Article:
Deal with adversity as well as triumph

“It ain’t about how hard you hit. It’s about how hard you can get hit and keep moving forward”

– Rocky Balboa

Advising his son to not give up in the face of adversity, Sylvester Stallone’s character in Rocky Balboa (2006) reminds us that we should always keep moving forward, no matter what. Inspirational leaders take the good with the bad and keep going. Showing your team that you can take the hits, get up and try again will inspire them to do the same on your behalf and inspire a culture of positivity within your organisation.

And finally…

Know how NOT to lead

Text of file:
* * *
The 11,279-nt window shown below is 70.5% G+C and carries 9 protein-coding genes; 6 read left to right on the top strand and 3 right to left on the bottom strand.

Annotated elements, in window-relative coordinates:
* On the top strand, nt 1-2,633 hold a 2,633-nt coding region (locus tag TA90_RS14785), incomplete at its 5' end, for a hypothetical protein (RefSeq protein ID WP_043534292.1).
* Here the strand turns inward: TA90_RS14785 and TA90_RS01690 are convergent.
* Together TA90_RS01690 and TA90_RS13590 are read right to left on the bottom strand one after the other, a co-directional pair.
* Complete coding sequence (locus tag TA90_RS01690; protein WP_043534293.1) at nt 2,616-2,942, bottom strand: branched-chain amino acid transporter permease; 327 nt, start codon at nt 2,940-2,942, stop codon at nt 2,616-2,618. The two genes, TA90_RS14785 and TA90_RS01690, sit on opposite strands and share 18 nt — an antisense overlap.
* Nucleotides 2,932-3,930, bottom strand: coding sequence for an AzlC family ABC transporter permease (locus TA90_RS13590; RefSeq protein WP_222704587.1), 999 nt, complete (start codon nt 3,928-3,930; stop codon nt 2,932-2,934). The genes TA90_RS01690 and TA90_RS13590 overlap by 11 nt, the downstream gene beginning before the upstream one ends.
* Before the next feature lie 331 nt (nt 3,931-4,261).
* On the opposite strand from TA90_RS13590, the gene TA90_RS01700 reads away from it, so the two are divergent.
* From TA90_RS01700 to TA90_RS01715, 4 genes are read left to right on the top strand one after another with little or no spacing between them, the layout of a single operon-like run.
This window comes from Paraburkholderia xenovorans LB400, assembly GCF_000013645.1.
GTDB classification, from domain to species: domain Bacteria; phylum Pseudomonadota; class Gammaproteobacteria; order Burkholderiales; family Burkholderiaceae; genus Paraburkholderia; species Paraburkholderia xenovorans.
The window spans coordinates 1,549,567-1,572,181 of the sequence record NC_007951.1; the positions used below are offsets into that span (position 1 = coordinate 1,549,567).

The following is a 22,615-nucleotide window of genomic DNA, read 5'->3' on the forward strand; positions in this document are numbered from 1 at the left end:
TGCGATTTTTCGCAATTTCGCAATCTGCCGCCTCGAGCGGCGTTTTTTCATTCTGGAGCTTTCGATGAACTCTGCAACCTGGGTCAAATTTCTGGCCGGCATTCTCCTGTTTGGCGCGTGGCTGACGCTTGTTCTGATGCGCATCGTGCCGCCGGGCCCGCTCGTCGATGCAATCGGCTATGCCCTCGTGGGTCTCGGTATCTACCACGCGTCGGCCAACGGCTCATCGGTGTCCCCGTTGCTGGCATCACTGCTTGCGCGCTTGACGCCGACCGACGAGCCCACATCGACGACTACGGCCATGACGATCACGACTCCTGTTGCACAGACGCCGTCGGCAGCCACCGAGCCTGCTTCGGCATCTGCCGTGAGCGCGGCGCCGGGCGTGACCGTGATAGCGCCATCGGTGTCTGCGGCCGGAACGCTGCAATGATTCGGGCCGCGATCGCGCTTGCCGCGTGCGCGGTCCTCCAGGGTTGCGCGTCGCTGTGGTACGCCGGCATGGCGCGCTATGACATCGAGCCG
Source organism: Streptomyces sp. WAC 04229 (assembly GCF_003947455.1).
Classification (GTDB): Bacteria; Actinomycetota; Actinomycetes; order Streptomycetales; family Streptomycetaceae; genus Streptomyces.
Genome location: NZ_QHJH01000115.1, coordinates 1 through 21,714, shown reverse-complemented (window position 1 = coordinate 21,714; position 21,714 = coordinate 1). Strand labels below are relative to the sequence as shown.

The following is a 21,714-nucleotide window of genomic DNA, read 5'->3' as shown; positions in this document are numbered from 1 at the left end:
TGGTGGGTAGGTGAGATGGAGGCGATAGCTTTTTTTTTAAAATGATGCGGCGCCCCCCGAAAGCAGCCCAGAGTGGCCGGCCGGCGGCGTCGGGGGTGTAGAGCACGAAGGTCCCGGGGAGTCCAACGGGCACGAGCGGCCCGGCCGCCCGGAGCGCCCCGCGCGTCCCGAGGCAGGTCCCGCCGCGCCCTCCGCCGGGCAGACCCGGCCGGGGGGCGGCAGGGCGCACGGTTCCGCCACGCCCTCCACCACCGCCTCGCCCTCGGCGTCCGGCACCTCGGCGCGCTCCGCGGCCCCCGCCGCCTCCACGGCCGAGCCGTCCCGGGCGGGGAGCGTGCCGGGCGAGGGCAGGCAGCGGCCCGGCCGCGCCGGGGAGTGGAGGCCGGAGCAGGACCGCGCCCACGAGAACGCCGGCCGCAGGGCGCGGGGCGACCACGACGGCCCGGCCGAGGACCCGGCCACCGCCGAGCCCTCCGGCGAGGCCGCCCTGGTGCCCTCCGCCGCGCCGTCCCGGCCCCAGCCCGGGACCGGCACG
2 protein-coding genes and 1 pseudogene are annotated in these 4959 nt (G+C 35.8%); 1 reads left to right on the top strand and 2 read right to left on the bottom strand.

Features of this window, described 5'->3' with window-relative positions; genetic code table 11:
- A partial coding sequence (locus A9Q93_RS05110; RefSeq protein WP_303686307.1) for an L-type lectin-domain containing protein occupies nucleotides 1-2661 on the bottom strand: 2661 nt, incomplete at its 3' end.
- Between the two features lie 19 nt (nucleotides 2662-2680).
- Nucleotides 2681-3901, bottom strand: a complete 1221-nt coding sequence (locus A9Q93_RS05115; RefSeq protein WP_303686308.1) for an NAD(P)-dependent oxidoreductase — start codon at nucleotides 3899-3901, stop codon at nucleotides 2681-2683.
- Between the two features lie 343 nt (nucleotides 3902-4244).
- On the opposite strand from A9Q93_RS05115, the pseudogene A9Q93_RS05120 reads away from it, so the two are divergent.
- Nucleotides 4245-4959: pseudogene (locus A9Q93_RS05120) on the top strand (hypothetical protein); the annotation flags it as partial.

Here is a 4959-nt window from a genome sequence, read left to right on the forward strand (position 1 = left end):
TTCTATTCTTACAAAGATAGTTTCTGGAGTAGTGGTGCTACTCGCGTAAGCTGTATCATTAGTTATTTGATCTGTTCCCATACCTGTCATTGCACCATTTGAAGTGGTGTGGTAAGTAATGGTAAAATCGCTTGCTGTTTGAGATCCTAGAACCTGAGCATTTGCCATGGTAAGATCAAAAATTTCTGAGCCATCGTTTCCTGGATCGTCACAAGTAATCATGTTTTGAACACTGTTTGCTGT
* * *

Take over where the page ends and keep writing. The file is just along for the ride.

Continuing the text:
“By all means, move at a glacial pace. You know how that thrills me”

Miranda Priestley

Miranda Priestley, director of fictional fashion magazine Runway in The Devil Wears Prada (2006), is a case study in how not to act as a boss. Frequently demanding the impossible and expecting her assistants to be mind-readers on a regular basis, Miranda (Meryl Streep) hires and fires at will, making the “job a million girls would kill for” one that is tough, if not impossible to survive. We get it – you have to be uncompromising to survive in the cut-throat fashion industry – but couldn’t she have offered a tiny bit more information to help guide her employees, or slowed down a bit when listing demands? Good leaders equip their team with the knowledge they need to carry out their duties, and rule with less of an iron fist.